That's what Snipes has said all along about the charges.
In a June 4 motion to dismiss the indictment, Snipes' attorneys argue that prosecutors filed additional tax evasion charges against him and not against two co-defendants because they are "Caucasian, while Mr. Snipes is African-American."
A federal judge is still considering the motion.
The Oct. 17 indictment charges Snipes with fraudulently claiming refunds totaling nearly $12 million in 1996 and 1997 for income taxes already paid. The star of the "Blade" trilogy and other films also was charged with failure to file returns from 1999 through 2004.
The indictment said Snipes conspired with American Rights Litigators' founder Eddie Ray Kahn and tax preparer Douglas P. Rosile Sr. to file false refund claims based on a bogus argument that only income from foreign sources was subject to taxation.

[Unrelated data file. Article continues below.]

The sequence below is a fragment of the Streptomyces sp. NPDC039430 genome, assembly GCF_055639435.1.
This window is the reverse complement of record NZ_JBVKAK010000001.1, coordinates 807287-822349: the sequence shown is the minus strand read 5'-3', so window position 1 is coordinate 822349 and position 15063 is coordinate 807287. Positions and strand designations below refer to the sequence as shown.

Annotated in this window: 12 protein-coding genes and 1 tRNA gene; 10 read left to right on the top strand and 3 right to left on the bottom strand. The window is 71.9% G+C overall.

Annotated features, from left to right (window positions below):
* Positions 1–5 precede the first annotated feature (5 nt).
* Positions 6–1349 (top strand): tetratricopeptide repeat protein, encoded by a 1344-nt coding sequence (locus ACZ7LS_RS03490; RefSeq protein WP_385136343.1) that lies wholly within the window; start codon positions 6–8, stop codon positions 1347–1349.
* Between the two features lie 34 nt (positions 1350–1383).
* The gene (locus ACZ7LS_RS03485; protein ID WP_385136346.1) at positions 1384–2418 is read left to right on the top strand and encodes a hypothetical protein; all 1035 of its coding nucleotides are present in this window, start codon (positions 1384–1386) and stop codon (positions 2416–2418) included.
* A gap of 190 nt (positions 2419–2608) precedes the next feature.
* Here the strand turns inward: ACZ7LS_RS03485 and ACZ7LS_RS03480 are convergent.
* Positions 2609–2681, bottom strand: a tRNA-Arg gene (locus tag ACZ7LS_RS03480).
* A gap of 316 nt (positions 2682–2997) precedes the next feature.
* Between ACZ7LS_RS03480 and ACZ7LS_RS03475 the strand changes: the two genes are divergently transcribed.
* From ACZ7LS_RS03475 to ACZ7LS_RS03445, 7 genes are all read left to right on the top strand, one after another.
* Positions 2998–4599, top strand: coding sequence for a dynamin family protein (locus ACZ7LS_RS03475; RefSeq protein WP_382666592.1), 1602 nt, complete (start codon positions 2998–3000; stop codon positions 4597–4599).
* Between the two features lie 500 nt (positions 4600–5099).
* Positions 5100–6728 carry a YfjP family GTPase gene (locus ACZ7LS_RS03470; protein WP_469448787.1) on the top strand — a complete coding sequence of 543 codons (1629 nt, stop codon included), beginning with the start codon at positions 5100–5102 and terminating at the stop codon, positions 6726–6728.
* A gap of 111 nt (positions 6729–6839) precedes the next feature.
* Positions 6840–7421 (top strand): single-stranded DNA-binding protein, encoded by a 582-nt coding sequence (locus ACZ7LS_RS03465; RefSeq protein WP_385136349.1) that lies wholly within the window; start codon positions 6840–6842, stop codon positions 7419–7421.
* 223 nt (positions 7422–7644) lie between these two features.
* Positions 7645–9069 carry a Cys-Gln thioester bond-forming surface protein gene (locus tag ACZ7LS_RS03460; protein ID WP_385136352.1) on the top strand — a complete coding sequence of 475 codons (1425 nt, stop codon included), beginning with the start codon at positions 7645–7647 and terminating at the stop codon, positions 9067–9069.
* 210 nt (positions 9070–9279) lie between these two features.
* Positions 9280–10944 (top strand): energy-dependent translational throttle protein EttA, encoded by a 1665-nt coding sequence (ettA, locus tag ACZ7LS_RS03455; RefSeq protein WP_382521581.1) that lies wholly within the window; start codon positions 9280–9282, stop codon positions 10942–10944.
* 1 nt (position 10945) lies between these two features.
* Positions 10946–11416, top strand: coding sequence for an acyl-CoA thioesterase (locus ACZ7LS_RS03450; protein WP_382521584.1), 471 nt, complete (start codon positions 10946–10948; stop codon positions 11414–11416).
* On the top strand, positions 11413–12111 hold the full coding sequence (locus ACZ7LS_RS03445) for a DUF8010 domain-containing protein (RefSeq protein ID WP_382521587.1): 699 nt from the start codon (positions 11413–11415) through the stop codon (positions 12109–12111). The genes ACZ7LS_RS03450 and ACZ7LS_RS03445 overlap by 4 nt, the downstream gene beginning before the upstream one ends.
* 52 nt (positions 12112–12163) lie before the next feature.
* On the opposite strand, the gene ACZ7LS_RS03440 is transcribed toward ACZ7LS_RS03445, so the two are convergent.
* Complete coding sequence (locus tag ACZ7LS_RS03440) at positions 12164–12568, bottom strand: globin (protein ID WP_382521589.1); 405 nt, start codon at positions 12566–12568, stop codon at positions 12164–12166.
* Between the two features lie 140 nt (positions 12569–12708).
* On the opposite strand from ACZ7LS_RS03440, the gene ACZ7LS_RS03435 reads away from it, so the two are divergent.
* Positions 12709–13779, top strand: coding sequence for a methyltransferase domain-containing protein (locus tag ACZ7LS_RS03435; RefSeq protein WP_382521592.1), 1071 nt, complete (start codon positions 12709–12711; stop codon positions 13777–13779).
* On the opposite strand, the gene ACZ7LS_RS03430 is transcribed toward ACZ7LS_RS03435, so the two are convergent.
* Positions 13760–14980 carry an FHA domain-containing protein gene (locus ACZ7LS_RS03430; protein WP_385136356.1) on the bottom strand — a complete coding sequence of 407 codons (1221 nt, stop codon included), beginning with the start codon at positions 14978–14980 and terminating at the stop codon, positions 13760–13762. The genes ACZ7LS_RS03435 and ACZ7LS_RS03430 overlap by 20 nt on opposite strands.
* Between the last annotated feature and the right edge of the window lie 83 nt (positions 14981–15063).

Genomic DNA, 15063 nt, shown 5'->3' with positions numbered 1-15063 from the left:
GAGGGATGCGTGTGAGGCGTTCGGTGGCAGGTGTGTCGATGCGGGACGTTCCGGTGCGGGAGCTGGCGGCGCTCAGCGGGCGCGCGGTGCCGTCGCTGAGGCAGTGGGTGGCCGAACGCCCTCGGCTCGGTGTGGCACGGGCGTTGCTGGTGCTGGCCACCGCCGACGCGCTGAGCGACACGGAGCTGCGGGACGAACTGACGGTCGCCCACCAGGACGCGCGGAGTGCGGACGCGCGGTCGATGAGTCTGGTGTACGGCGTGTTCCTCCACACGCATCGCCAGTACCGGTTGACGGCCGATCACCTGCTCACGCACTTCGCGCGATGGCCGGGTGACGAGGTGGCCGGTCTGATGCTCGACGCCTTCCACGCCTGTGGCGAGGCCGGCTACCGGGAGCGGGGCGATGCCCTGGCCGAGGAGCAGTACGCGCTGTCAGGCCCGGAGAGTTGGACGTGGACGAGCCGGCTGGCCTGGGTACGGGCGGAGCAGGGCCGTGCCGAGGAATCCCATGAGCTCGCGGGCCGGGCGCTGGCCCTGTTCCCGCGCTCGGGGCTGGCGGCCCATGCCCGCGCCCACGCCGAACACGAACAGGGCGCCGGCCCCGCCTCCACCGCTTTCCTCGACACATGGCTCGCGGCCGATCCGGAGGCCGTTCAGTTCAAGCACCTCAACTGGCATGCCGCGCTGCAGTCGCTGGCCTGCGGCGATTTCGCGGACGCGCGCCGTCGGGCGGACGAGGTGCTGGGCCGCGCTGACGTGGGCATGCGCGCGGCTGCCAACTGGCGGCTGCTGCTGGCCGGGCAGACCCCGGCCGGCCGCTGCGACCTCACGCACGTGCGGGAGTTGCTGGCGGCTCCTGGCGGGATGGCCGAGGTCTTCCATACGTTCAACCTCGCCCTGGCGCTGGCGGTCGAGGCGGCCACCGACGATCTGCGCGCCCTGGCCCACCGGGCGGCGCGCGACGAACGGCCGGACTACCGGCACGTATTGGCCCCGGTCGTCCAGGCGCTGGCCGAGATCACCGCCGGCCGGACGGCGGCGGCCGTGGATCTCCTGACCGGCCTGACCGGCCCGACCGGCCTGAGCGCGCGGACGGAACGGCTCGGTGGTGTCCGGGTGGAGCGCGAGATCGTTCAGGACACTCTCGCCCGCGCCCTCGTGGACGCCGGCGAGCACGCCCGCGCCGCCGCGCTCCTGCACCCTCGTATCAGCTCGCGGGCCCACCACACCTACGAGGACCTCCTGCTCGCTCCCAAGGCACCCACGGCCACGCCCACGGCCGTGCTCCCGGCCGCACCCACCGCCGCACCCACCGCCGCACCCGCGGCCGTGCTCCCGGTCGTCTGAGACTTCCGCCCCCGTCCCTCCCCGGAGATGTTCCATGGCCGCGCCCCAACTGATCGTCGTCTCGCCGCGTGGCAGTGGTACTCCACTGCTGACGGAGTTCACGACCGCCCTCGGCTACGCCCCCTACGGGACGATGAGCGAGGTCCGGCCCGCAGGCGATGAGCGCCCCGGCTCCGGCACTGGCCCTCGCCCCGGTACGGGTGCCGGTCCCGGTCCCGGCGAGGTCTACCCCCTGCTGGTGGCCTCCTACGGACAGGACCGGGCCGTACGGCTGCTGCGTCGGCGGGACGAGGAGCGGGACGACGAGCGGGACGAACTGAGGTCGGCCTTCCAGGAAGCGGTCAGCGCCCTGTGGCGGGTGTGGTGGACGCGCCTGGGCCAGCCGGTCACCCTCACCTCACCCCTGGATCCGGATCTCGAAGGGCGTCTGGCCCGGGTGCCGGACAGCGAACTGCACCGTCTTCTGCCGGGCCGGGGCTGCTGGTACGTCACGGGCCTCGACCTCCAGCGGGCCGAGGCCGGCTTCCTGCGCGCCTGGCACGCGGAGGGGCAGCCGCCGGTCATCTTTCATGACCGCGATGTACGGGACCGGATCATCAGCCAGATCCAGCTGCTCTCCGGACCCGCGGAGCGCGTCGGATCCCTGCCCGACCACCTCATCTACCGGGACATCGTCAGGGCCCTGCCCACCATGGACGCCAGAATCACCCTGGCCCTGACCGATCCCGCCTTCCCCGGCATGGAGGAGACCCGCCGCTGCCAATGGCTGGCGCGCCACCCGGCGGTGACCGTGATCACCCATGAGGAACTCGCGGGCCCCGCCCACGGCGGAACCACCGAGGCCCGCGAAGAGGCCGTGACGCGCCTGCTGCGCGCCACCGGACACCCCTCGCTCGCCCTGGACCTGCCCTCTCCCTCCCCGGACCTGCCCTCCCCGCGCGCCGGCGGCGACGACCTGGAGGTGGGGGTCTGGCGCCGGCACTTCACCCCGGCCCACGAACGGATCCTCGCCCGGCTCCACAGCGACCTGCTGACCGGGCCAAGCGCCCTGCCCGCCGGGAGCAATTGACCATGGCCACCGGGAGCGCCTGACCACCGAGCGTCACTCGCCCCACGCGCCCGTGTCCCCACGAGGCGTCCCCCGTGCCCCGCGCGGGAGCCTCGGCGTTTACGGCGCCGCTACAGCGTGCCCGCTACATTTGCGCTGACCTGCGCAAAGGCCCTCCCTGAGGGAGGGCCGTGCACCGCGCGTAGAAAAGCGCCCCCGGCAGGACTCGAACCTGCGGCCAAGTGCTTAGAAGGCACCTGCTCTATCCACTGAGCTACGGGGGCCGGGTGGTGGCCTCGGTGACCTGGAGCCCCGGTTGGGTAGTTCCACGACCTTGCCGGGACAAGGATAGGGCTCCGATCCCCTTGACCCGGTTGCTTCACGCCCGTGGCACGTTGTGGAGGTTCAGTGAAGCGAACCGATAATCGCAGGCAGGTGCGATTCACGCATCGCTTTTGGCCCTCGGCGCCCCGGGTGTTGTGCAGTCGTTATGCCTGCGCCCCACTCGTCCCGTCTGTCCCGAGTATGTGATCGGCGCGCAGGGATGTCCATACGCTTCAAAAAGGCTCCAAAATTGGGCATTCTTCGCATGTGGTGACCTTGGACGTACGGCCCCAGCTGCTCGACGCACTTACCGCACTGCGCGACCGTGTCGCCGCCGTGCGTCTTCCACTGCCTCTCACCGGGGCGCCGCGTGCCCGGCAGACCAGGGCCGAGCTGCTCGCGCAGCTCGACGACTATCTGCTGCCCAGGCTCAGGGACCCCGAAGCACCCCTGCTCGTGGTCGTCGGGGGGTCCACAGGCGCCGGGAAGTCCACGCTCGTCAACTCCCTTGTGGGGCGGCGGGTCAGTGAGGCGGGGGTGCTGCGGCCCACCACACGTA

Snipes' motion says he should be counted among 2,000 people who relied on Kahn and Rosile for tax advice, not as one of their co-defendants.
The indictment said Kahn and Rosile, through American Rights Litigators, collected fees of up to 20 percent of refunds from fraudulent tax returns.
Rosile's attorney, David Wilson, said Sunday his client never gave Snipes any tax advice.
"Mr. Rosile never met Mr. Snipes," Wilson said.
Kahn's attorney did not immediately return phone and e-mail messages seeking comment.
There was no immediate response Sunday to calls seeking comment from Snipes' manager or a spokesman for the U.S. Attorney's office.